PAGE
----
Thanks for pointing that out. I am aware of “Pilgrim’s Notes” but, surely, many are not. These are considered mere anecdotes “With the exception of those that have been reviewed and approved by `Abdu’l-Baha Himself-and there are notable exceptions, such as Some Answered Questions—they do not have the status of Bahá’í scripture. They are of historical interest, but the original motives for their publication are not as compelling today. Nonetheless, for Bahá’ís, such accounts must certainly rank above some biblical chronicles.”
[From the introduction by Richard Hollinger to Thornton Chase’s, In Galilee and Arthur S. Agnew, In Wonderland (Los Angeles: Kalimat Press, 1985 “Originally published as In Galilee and In Spirit and In Truth in 1908 by the Bahá’í Publishing Society”), pp. vi-vii]
Note that:
1) Abdu’l-Baha spoke a statement.
2) Esslemont wrote it down.
3) Abdu’l-Baha reviewed, revised and approved the text—he being the only infallible individual on Earth at the time.
4) Shoghi Effendi reviewed, revised and approved the text—he being the only infallible individual on Earth at the time.
5) A committee of the National Baha’i Assembly of England reviewed and approved the text.
6) The Baha’i Publishing Committee reviewed and approved the text.
7) The National Spiritual Assembly of the Baha’is of the USA reviewed and approved the text.
Yet, it is still discardable.
You will pardon me but I am quite skeptical of Baha’i claims of what is and what is not official for various reasons including:
There are vast, vast amounts of Baha’i writings, particularly the tablets of Baha’u’llah, that remain unknown, un-reproduced, un-translated, and even un-tallied to the point that the UHJ admits that they do not even have an account of what is in their possession and Baha’i scholars complain that the UHJ denies them access to primary source manuscripts.
Considering that only a mere and meager portion, a very, very small percentage of Baha’u’llah’s original, official, infallible writings are known to mankind I cannot help but think that we do not really know the warp and woof of his thoughts. It is very easy for me to think that his successors, even till the UHJ, pick and choose that which they want to put forth as Baha’u’llah’s revelation. But what is known and particularly what has been published is a miniscule representation of his voluminous writings.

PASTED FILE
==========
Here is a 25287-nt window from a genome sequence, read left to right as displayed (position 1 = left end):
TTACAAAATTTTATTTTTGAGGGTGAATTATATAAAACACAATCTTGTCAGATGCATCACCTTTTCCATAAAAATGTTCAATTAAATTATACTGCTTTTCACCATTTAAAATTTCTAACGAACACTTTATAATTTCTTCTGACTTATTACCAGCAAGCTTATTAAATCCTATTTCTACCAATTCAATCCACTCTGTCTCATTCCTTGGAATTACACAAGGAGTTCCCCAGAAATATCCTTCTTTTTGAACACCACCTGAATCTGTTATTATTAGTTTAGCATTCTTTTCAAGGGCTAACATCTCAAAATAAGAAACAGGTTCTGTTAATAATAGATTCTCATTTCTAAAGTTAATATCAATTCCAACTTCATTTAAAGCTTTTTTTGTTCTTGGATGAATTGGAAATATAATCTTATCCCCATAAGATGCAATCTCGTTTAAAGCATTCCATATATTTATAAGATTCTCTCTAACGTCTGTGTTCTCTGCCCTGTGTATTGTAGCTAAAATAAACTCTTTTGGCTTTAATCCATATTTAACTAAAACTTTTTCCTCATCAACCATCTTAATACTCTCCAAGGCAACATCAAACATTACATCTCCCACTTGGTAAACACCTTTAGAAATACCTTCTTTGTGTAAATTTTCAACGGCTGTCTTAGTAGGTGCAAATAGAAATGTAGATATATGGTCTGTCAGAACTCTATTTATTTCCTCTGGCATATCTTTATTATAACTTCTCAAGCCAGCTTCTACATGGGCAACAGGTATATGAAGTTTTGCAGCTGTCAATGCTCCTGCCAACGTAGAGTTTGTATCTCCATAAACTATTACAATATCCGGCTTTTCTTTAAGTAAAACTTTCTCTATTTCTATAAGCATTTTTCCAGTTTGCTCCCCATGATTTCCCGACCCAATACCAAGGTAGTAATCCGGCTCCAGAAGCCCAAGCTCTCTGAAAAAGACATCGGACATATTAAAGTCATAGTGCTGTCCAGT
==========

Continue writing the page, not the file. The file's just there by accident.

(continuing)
Also, Baha’is are constantly revising and updating texts, and I do not here mean texts such as New Era, so that what was once official is now unofficial and what is official is the new version (yes, I understand that you are told that this is based on pure and innocent updated research but I cannot help but wonder).

Very interesting and, quite rightly, emotive story about 1963—I must say quite frankly.

See, I knew that I detected a missionary streak in you. I am not sure how it is relevant to this post since the above reference to the rewritten failed prophecy is apocryphal. However, this does bring to mind something about Baha’ism that I find, let us say fascinating/troubling: constant redefinitions and reinterpretations to the point that those who know that originals of that which Baha’ism is redefining and reinterpreting readily discern conveniently self-serving, yet fallacious, utilitarianism.

For example, “world peace” does not mean “world peace,” it does not mean what anyone reading the term would logically and grammatically understand rather, it means the establishment of the UHJ.
Or: Baha’ism has no sects only “covenant breakers.”
Baha’ism has no missionaries only pioneers.